If you have a few dogs, not much time, or just can’t stomach the thought of picking up dog poop, there are local services that will come to your home regularly to remove waste from your yard. Doody Calls, Scoopers, and Southern Maryland Pet Waste Removal are all local options.

  • When is the most important time to pick up?

    If you're not able to pick up *every* time, then what's the next best thing?

    The most crucial time to make sure that your yard is clean is right before a rain event. Of course, it's best to scoop every time there's poop, but if not every day, then make sure you get it before a storm sweeps it into the Bay!

  • Want to see more of your neighbors to picking up after their pets?

    Start a campaign in your neighborhood! You can download/print FREE outreach materials below. County residents can also email us to learn more about becoming a local leader and spearheading this campaign in your neighborhood, for which our Bureau will provide all training and materials to volunteer community leaders free of charge.




Meet the Anne Arundel County "Stop POOllution" Spokesdogs

A countywide contest was hosted via Facebook in Winter 2021 to elect two "Stop POOllution" Spokesdogs to represent the campaign and lead by example in their communities. Get to know a bit about our Spokesdogs, Cher and Lizzy, in their bio's below:

Cher Spokesdog Bio    Lizzy Spokesdog Bio


Download "Stop POOllution in its Tracks" Outreach Materials


1-Page Flyer featuring Lizzy (8.5"x11" PDF)


Abierto en Español


Pledge Card featuring Cher (1/2 page PDF) 


Abierto en Español


Yard Sign Option 1 featuring Lizzy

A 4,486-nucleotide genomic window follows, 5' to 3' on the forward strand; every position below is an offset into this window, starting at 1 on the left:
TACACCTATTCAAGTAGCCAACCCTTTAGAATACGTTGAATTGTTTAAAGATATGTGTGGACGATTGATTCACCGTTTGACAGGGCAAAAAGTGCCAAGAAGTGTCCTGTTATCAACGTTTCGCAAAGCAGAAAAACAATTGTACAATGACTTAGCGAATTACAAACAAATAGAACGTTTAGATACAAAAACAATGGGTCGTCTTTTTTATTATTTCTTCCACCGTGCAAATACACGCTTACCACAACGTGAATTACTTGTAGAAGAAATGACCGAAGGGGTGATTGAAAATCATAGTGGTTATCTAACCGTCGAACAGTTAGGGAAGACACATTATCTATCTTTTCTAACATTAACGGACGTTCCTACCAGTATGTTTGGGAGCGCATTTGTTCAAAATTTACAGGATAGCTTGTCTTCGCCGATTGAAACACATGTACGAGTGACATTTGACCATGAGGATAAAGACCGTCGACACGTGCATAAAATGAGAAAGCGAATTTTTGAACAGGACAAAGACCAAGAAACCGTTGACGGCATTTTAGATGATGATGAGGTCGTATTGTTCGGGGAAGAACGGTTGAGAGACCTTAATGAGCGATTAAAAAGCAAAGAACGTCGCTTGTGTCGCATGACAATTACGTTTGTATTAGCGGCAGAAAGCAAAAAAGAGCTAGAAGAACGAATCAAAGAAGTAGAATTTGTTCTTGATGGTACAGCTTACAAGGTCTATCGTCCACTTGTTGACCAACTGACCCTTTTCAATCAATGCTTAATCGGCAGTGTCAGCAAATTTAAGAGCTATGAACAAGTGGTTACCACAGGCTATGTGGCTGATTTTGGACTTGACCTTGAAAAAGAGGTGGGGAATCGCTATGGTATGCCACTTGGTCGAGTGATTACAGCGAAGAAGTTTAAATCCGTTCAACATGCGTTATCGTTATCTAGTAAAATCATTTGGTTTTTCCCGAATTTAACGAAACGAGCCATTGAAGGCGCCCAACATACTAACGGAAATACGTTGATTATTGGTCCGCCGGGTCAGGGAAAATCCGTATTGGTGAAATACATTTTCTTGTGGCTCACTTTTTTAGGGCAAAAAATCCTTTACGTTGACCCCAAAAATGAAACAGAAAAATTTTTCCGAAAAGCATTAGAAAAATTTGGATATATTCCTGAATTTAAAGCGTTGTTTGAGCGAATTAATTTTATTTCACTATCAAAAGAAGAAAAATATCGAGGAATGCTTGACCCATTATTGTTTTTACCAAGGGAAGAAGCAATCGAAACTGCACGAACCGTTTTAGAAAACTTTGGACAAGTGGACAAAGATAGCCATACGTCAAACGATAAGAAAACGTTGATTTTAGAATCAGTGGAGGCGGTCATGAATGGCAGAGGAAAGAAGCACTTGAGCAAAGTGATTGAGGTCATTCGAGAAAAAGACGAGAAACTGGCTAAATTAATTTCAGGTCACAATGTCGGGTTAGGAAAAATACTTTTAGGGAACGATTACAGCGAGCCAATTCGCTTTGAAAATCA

Abierto en Español


Yard Sign Option 2 featuring Cher


Abierto en Español


PowerPoint Presentation slide deck example (PDF)


Abierto en Español

Pet Waste "Plinko" Game How-To Guide (PDF)plinko-cover

Talking Points for community leaders (PDF)


Abierto en Español



Previous Public Meetings:


Additional Resources:


Page References:

  1. Waterways and Health Risks. Anne Arundel County Department of Health
  2. Coastal Zone Act Reauthorization Amendments (CZARA) Section 6217. United States Environmental Protection Agency
  3. Van der Wel, B. 1995. Dog Pollution. The Magazine of the Hydrological Society of South Australia
  4. Swann, C. 1999. A Survey of Residential Nutrient Behaviors in the Chesapeake Bay. Widener Burrows, Inc. Chesapeake Research Consortium. Center for Watershed Protection. Ellicott City, MD. 112 pp
  5. Anne Arundel County. 2016. Total Maximum Daily Load Restoration Plan for Bacteria. Anne Arundel County, Maryland.
  6. Dogs - Healthy Pets, Healthy People. Center for Disease Control & Prevention
  7. Bioplastics: Are they really better?

Bogey Spokesdog Contest

(Above) Pictured is Bogey, an Australian Shephard, Severna Park native, and AACo Spokesdog Contest finalist!